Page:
From: busmanus (firstname.lastname@example.org)
Date: Tue Jul 13 2004 - 10:52:21 CDT
Peter Kirk wrote:
> On 13/07/2004 00:37, busmanus wrote:
>> Anto'nio Martins-Tuva'lkin wrote:
>>> «Soviet official Хрущёв (Qruxёv, pron. Hrueshawf, a.s.a. Krushchov
>> I had a feeling that someone would misunderstand it...
>> 1.) The original form of Khrushchov's name is in a
>> different script, and it should consequently appear
>> in non-specialized texts in transcription _only_.
> In the original Russian, the two dots would appear over the Cyrillic e
> only in rather specialised circumstances or in texts marked up
Yes, unfortunately :-(
>> I know rough transcriptions are annoying to the pedantic (so are
>> they to me), but it's a better compromise to give them in addition
>> to the original form of the name (only _once_ in the text) than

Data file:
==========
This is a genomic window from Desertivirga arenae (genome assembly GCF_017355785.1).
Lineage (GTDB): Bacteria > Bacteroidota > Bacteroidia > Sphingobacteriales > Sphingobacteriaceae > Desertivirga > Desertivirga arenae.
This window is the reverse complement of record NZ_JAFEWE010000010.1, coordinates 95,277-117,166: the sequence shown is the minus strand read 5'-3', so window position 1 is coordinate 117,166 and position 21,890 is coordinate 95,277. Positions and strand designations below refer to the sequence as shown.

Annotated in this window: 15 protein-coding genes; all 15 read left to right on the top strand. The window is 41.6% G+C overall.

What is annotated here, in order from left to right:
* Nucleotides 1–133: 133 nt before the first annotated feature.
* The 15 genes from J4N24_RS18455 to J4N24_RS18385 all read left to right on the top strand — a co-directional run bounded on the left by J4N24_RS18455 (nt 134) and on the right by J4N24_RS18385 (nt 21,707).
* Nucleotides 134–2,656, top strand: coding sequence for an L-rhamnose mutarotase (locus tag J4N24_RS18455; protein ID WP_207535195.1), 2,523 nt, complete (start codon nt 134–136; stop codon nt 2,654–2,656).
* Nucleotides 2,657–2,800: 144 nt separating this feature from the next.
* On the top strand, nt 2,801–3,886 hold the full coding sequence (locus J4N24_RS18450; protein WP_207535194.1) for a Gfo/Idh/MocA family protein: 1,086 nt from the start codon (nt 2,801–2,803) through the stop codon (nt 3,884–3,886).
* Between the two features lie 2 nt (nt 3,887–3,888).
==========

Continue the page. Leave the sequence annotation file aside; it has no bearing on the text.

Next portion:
>> actually making that original form unidentifiable by stripping
>> diacritics of key importance.
> So how does this relate to "bushmanush" vs. "busmanus" (with diacritics
> stripped?)? What is actually the original form?
It's not diacritics this time. Hungarian uses plain "s" for what is
"sh" like in "shirt" in English and "sz" for what would be "s" like in
"silk". And "busmanus" is not real Hungarian anyway, as you might guess
yourself, it comes from merging the English word "bushman" and the
Romany (Gipsy) word "manush" /manˈuʃ/ (man in a general sense,
human being), to express in a way my fascination with "exotic"
languages. So either form is "original".
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